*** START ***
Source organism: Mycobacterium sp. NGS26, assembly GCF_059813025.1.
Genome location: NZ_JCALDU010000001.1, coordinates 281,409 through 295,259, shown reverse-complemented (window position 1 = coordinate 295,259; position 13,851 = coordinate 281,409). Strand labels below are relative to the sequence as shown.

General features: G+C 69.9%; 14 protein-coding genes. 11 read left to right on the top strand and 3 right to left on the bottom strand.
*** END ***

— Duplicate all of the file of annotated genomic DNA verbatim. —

Source organism: Mycobacterium sp. NGS26, assembly GCF_059813025.1.
Genome location: NZ_JCALDU010000001.1, coordinates 281,409 through 295,259, shown reverse-complemented (window position 1 = coordinate 295,259; position 13,851 = coordinate 281,409). Strand labels below are relative to the sequence as shown.

General features: G+C 69.9%; 14 protein-coding genes. 11 read left to right on the top strand and 3 right to left on the bottom strand.